The Austin City Council approved two measures aimed at increasing shelter space for Austin's homeless population Thursday but drew criticism from residents over the adequacy and cost of its efforts.
The council first approved a lease agreement with the Salvation Army allowing the city to reopen a homeless shelter downtown for one year starting July 1. The agreement, which must be approved by the National Salvation Army's Board of Trustees, is expected to cost the city more than $1.2 million and will be funded through the Austin Public Health Department.
A second agreement approved by the council expands an existing contract with California-based nonprofit Urban Alchemy to coordinate staffing and operations at the shelter. The nonprofit already runs the Austin Resource Center for the Homeless, or ARCH, and the city budgeted more than $4.5 million for Urban Alchemy's additional services. Part of that money is coming from the American Rescue Plan Act, according to city documents.
The shelter sits in the district of Council Member Zohaib "Zo" Qadri, who said the city is experiencing a homelessness crisis that will be mitigated by the reopening of the shelter. The Austin Ending Community Homelessness Coalition estimated in May that more than 5,400 Austin residents are experiencing homelessness, both sheltered and unsheltered.
"We need to make sure we have as much shelter capacity as we can have," Qadri recently told the Statesman. "I'm glad that right now, as a city, we have been able to step in and we've been able to relocate folks, and I'm glad that we have the opportunity to lease the building for ... a year to continue to do the work that's necessary to help our unhoused neighbors."
The downtown shelter will contain 150 beds and be designated for homeless individuals, not families, said Kirkpatrick Tyler, chief of government and community affairs at Urban Alchemy. The ARCH provides 130 beds for men only.
Though it closed its downtown shelter, the Salvation Army continues to operate the Austin Shelter for Women and Children and the Rathgeber Center for Families, which provide 300 beds combined, according to its website.
A 'ticking time bomb' for homelessness system
Some people wonder if the city's plans are enough. João Paulo Connolly, organizing director for the Austin Justice Coalition, said congregate shelter, a system in which people are housed collectively in one space, is the least effective model because it eliminates privacy and doesn't incentivize people to stay. He argued a one-year agreement does little to address the systemic issue of homelessness.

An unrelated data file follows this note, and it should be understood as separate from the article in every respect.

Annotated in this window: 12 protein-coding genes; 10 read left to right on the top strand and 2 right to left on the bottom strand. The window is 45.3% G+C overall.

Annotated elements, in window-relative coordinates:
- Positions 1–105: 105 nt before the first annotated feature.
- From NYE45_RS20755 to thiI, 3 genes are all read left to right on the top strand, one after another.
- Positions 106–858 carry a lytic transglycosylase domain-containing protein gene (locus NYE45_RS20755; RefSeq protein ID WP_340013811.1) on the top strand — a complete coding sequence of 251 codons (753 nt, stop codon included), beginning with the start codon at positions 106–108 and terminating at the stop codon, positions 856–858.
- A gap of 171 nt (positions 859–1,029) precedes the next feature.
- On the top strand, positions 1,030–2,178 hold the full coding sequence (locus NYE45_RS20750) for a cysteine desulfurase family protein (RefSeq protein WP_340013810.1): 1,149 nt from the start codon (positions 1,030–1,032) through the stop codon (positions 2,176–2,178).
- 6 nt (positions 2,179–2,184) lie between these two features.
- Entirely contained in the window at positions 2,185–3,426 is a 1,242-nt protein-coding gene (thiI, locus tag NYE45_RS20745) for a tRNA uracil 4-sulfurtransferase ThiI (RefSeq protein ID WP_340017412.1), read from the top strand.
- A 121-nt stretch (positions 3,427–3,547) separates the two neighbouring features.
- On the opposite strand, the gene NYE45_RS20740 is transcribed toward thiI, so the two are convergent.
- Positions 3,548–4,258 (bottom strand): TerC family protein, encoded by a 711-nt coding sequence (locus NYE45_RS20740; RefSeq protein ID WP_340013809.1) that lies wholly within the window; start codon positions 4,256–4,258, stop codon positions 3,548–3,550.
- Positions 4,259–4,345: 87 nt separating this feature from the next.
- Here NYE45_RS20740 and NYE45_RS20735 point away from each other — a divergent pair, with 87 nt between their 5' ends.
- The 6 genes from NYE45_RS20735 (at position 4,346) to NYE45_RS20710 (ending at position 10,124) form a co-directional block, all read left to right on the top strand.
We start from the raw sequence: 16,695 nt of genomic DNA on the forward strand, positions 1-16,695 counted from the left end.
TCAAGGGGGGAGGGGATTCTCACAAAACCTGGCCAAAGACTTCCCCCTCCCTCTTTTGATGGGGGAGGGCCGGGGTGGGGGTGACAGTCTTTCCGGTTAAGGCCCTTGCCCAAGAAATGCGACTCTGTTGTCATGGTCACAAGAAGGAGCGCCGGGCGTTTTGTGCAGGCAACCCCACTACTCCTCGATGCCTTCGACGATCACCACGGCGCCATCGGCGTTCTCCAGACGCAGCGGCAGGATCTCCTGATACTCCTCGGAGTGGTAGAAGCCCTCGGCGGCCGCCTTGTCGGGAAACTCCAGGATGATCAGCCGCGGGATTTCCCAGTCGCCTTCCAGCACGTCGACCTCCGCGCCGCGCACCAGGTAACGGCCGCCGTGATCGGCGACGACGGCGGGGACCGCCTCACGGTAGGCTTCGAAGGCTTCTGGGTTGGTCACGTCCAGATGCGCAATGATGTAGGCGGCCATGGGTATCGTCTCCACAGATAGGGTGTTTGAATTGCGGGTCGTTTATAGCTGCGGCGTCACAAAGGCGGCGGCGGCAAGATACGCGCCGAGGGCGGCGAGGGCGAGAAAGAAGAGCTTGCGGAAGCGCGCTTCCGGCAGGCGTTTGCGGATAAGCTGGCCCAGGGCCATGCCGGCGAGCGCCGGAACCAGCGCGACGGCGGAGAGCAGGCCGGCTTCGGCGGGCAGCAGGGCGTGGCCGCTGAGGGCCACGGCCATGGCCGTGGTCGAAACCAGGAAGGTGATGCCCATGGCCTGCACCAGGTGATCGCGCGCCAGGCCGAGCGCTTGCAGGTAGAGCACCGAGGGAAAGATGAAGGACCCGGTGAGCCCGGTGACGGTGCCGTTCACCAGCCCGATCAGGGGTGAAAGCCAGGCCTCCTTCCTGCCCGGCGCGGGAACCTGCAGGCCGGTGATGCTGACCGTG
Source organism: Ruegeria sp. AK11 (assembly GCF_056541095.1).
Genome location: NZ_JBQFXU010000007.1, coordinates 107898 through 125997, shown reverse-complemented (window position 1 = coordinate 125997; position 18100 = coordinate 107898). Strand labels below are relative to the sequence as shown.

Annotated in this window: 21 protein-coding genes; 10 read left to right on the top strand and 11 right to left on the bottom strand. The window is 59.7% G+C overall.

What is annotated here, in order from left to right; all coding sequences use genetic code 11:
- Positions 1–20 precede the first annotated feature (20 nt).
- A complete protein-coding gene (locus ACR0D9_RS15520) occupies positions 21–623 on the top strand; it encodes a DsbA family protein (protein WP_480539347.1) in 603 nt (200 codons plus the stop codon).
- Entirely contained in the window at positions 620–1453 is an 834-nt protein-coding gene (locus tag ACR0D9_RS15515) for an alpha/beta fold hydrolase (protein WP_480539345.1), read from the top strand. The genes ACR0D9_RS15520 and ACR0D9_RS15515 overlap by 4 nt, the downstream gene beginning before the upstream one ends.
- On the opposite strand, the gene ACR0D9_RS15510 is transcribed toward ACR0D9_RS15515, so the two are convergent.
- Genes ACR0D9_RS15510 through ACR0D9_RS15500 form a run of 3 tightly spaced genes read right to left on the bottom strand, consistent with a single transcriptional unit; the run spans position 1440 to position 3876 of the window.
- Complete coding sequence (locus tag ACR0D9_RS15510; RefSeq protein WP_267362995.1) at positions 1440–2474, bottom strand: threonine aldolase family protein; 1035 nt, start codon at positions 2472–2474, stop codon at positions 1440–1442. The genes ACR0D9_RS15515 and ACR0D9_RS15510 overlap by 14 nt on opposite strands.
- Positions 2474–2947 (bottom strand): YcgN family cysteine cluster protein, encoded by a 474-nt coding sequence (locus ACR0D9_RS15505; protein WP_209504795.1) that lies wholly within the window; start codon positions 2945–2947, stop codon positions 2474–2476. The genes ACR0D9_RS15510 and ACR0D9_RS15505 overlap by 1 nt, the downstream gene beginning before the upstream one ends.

"We are spending a lot of money on very short-term solutions," Connolly said. "That's a major problem, because if you sign a one-year contract for shelter operations and we're using one-time federal dollars from the American Rescue Plan Act to fund that, those dollars don't come back ... it's a ticking time bomb for our system."
The shelter plans to offer resources like case management, addiction support and employment assistance that help people find and sustain permanent housing, Tyler said. Urban Alchemy intends to repurpose some of the congregate space to provide privacy to some residents.
There are currently no plans with the city or the Salvation Army to continue the agreement past a year, Tyler said, though it could become a possibility.
"Right now we just want to make sure folks have a safe place to go," Tyler said. "We hope we make an impact in that area and with the resources of the Salvation Army that motivates the city, the council people and even the Salvation Army to say 'How do we continue this work in service to our most vulnerable neighbors?'"
Residents upset with shelter's closure, council response
JJ Ramirez, an organizer for the Texas Harm Reduction Alliance, spoke before the council Thursday to express appreciation for the shelter's reopening, though he said he was frustrated by the council's short-term solution to the closure of the shelter.
"It very much seems like a temporary Band-Aid to look good, like we're just going to open up this shelter system for one year," Ramirez said. "No, we need comprehensive plans that extend longer than the one year, not just a place where people can go temporarily, with nothing, so they can just go back out to the streets."
While Ramirez talked, several people held up signs that read "No shelter beds without a housing plan."
In March, Salvation Army Maj. Lewis Reckline, who runs the shelter with his wife, Jacqulyn, announced plans to close the shelter on the organization's website. He wrote the building's deterioration and other pandemic-related challenges inhibited staff's ability to properly care for the shelter's residents.
Connolly said the announcement presented a significant challenge due to its timeline.
"One of the problems was not the fact that it closed but the way that the closure was announced. We were told basically in a month ... 'We're going to close the shelter,'" Connolly said. "Everybody in our system started to scramble to figure out how to help those folks. They had to create beds and other facilities to relocate them. When you close a shelter and there's a bunch of people in it, that's a traumatic event."
The shelter officially closed in April, and the Salvation Army worked with the city and other partners to relocate the shelter's residents, 42% of whom were moved to emergency shelters in Austin and 15% of whom were placed in permanent housing, according to a previous Statesman report.
The Salvation Army hired commercial real estate services firm CBRE to put the property up for sale in May.
This article originally appeared on Austin American-Statesman: Austin leases downtown Salvation Army homeless shelter for one year